Author(s): Thompson JE, Collett LW, Langbart MJ, Purcell NJ, Boyd SM,
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Abstract BACKGROUND: Despite being essential to patient care, current clinical handover practices are inconsistent and error prone. Efforts to improve handover have attracted attention recently, with the ISBAR tool increasingly utilised as a format for structured handover communication. However, ISBAR has not been validated in a junior medical officer setting. OBJECTIVE: To assess the effect of the ISBAR handover tool on junior medical officer (JMO) handover communication in an Australian hospital. METHODS: JMOs who participated in after-hours handover during an 11 week clinical term from June to August 2009 were recruited. After-hours handover was audiotaped, and JMOs completed a survey to assess current handover perception and practice. JMOs then participated in a 1 h education session on handover and use of the ISBAR handover tool, and were encouraged to handover using this method. Following the education session, participants were surveyed to measure perceived changes in handover with use of ISBAR, and handover was again audiotaped to assess differences in information transfer and duration. RESULTS: Following the introduction of ISBAR, 25/36 (71\%) of JMOs felt there was an overall improvement in handover communication. Specifically, they perceived improvement in the structure and consistency of handover, they felt more confident receiving handover, and they believed patient care and safety were improved. Audio-tape data demonstrated increased transfer of key clinical information during handover with no significant effect on handover duration. CONCLUSIONS: Use of the ISBAR tool improves JMO perception of handover communication in a time neutral fashion. Consideration should be given to the introduction of ISBAR in all JMO handover settings.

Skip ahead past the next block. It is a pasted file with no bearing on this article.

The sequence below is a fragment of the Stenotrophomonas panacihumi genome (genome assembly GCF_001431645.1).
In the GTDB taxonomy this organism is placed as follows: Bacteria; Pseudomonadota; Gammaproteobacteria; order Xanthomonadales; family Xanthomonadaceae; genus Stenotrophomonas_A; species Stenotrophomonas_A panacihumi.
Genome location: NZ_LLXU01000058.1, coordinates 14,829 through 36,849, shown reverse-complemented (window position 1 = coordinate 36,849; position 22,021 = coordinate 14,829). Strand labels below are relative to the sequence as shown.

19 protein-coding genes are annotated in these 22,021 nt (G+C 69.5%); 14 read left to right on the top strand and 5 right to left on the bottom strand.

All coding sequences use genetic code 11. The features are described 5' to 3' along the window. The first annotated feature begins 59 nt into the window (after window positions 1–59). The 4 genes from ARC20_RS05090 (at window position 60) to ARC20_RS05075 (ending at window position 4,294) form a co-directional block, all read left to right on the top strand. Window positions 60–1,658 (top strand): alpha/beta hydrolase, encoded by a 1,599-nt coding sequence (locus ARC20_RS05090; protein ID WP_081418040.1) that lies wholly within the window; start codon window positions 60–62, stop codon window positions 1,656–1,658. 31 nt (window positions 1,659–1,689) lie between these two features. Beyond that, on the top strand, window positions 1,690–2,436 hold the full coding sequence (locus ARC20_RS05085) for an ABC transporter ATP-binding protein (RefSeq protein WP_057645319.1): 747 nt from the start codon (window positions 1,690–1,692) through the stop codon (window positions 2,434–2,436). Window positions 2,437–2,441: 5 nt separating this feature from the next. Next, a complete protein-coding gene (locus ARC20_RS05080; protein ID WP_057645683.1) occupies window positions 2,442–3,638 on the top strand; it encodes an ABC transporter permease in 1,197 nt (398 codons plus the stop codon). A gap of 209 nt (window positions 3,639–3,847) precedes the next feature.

This article was published in Postgrad Med J
and referenced in Journal of Nursing & Care